A recent story by the Associated Press, “Crack-vs.-powder disparity is questioned,” documents attempts to equalize punishment associated with illegal drug use. Last month, federal sentencing guidelines were adjusted for crack offenses, which had formerly upheld penalties that were 100x more severe than than those related to powdered cocaine. The differences in the effects of the drug — based on its form and therefore its type of ingestion — had apparently been exaggerated.
And the reason? Some seem to believe racisim:
Many defense lawyers and civil rights advocates say the lopsided perception of crack versus cocaine is rooted in racism. Four out of every five crack defendants are black, while most powdered-cocaine defendants are white.
The article continues by outlining how the use of crack and powdered cocaine came to fall along racial lines — and it’s quite an interesting read. In the end, though, I wonder at the nuances of this story. How could the case have been made that the ingestion of the same drug could have such wildly different results? Or could it be, as alluded to in the quotation above, that lawmakers only needed to see the statistics and demographics to believe one type is worse than the other?
The initial law was written in 1986. I wonder what it would take to make the same case today, 20 years later.
When the BBC writes, “Al Gore’s [Nobel Prize] acceptance speech was a powerful piece of rhetoric,” is there an underlying political critique happening? We’re all aware that popular use of the word “rhetoric” doesn’t always line up with scholarly connotations. Shocking, I know. Does it mean something, though, that they didn’t tag it as a “powerful speech” or “powerful message”? How is the article contextualizing the speech by calling it a “piece of rhetoric”? (click here for the full speech)
“Mr. Gore’s speech,” the article says, “was a rhetorical tour de force.” Under the section heading “Rhetorical Power,” there is, however, only an implicit rhetorical analysis: “The former vice-president painted a gloomy picture of the climate impacts that might lie ahead. But he was more upbeat in his assessment that carbon emissions could be tackled.”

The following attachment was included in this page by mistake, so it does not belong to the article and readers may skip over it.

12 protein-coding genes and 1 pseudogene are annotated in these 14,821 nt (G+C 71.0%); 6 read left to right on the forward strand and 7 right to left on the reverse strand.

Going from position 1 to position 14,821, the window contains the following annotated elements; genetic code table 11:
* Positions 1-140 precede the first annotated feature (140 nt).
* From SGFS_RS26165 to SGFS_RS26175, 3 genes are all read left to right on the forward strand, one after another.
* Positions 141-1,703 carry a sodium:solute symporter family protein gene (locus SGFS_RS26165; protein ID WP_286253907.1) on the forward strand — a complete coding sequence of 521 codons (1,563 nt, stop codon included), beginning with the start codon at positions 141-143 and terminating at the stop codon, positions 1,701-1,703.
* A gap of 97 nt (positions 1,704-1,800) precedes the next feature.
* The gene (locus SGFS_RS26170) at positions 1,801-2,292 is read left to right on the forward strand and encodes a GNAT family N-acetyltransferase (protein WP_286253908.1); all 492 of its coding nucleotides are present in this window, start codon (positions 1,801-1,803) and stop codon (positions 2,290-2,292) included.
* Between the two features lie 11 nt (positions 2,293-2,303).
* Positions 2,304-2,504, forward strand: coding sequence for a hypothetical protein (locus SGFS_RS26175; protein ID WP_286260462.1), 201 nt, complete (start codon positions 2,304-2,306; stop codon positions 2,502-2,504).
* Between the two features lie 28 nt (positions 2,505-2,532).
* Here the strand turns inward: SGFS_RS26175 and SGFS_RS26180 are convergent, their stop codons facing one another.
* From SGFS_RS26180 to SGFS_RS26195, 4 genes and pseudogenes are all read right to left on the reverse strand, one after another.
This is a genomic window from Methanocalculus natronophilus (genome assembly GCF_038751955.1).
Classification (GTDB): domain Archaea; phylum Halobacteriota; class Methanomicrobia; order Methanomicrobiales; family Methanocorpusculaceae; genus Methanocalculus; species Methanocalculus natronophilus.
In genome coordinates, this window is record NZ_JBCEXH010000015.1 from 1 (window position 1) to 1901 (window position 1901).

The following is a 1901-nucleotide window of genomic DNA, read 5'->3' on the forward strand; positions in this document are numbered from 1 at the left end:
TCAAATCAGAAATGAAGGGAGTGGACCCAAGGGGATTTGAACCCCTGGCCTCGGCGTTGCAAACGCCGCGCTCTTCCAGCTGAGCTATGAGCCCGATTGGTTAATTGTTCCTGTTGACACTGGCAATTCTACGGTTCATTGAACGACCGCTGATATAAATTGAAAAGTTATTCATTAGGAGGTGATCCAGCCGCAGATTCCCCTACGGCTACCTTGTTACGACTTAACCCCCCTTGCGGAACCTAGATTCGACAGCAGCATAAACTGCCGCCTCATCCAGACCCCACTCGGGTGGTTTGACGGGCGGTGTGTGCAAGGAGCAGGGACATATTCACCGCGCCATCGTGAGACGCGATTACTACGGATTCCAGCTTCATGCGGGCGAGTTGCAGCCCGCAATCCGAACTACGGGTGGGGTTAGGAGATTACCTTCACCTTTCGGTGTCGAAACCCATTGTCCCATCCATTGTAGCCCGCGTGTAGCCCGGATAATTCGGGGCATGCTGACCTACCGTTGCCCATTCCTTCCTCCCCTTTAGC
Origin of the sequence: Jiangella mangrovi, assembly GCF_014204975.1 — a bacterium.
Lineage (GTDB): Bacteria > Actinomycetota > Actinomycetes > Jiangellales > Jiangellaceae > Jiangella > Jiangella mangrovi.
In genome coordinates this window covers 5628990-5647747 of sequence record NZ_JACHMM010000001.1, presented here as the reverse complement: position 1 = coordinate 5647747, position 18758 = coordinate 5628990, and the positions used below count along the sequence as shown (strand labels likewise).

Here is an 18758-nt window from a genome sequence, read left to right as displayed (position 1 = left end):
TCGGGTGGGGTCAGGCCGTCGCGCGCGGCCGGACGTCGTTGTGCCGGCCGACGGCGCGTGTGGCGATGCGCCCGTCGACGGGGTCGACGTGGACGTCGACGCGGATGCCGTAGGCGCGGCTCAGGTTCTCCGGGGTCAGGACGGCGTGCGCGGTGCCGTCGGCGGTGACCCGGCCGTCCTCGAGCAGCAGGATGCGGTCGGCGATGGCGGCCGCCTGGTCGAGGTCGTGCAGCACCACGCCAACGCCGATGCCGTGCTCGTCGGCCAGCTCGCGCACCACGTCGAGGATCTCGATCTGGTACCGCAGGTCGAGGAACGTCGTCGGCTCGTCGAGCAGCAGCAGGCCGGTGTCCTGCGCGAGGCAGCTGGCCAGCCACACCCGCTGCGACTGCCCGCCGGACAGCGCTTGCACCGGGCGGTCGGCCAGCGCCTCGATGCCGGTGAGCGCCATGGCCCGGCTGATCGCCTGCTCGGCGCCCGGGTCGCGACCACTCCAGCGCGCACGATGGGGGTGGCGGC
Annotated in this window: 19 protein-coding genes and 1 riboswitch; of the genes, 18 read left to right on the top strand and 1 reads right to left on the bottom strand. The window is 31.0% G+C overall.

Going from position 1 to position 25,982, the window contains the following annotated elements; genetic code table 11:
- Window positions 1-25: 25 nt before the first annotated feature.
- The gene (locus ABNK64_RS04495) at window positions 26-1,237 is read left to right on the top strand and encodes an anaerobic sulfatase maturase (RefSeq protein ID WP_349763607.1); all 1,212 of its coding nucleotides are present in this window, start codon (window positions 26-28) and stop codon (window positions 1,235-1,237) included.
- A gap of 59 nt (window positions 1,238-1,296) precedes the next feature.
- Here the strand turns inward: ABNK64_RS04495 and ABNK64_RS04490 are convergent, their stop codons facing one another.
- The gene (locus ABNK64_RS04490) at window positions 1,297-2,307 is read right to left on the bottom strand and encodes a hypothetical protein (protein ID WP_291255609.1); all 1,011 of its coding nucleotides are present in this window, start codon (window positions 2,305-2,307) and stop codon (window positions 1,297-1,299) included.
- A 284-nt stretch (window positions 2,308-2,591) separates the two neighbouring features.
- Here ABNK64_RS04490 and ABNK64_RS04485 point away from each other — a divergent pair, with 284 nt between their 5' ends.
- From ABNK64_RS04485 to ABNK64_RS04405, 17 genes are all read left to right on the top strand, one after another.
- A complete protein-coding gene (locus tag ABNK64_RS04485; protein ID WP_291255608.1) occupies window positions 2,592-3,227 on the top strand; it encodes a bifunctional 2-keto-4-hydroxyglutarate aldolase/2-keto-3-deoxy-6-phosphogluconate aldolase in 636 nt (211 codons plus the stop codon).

Emotional roller-coaster = rhetorically effective? Gore’s speech is ripe for rhetorical analysis . . . thoughts anyone?
If you’re like me, you probably enjoying analyzing and dissecting the rhetoric of politicians, press secretaries, and military officials. And it’s fun too, right? When we see a suit or uniform behind a podium justifying war in diplomatic fashion, our analytic ears and eyes stand at attention. They’re very aware of their own rhetoric (whether they call it that or not) and they’re trained to construct their message carefully, so it’s fun to see what delicately-worded phrases ultimately make their way to the public. But it looks as if the military is expanding their vision of spokespeople to include troops, realizing rhetorical savviness can be as powerful as a bullet–perhaps even more so.
The Wall Street Journal recently ran an article describing the military’s lastest game plan for the continuing war in Afghanistan. The problem is that “Many U.S. and allied soldiers still arrive in the country well-trained to kill, but not to persuade.” The solution? Teach the soldiers to consider the perspective of locals, whether friend or foe.
The soldiers are being asked to think rhetorically, as displayed by Marine Lt. Col. Christopher Nash, who says, “Think about what the insurgents are trying to tell the populace–that the coalition is the infidel … If the public saw coalition troops patrolling side-by-side with Afghan troops carrying their prayer mats, it might send a powerful message.”
Reminds me of a quote that Montaigne loves to repeat:
Napolean to Fontanes: “Do you know what astounds me most about the world? The impotence of force to establish anything. There are only two powers in the world: the sword and the mind. In the end, the sword is always conquered by the mind.”